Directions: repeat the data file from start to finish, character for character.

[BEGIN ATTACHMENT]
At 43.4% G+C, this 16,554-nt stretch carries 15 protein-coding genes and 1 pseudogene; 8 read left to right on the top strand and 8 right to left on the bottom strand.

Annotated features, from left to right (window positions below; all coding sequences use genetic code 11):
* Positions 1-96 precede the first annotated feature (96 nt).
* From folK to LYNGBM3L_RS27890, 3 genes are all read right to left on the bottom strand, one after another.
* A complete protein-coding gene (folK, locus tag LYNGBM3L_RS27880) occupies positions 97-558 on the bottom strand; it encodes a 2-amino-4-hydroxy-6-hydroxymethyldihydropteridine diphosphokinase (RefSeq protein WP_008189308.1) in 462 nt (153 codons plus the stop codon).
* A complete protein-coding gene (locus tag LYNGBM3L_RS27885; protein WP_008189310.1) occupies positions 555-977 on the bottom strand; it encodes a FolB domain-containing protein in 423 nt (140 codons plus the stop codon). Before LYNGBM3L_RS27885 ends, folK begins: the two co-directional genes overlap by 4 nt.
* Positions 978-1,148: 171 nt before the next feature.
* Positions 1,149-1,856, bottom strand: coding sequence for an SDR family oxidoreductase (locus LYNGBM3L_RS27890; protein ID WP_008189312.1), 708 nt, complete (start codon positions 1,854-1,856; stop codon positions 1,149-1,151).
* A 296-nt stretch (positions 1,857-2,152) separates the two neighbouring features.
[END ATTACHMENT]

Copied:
At 43.4% G+C, this 16,554-nt stretch carries 15 protein-coding genes and 1 pseudogene; 8 read left to right on the top strand and 8 right to left on the bottom strand.

Annotated features, from left to right (window positions below; all coding sequences use genetic code 11):
* Positions 1-96 precede the first annotated feature (96 nt).
* From folK to LYNGBM3L_RS27890, 3 genes are all read right to left on the bottom strand, one after another.
* A complete protein-coding gene (folK, locus tag LYNGBM3L_RS27880) occupies positions 97-558 on the bottom strand; it encodes a 2-amino-4-hydroxy-6-hydroxymethyldihydropteridine diphosphokinase (RefSeq protein WP_008189308.1) in 462 nt (153 codons plus the stop codon).
* A complete protein-coding gene (locus tag LYNGBM3L_RS27885; protein WP_008189310.1) occupies positions 555-977 on the bottom strand; it encodes a FolB domain-containing protein in 423 nt (140 codons plus the stop codon). Before LYNGBM3L_RS27885 ends, folK begins: the two co-directional genes overlap by 4 nt.
* Positions 978-1,148: 171 nt before the next feature.
* Positions 1,149-1,856, bottom strand: coding sequence for an SDR family oxidoreductase (locus LYNGBM3L_RS27890; protein ID WP_008189312.1), 708 nt, complete (start codon positions 1,854-1,856; stop codon positions 1,149-1,151).
* A 296-nt stretch (positions 1,857-2,152) separates the two neighbouring features.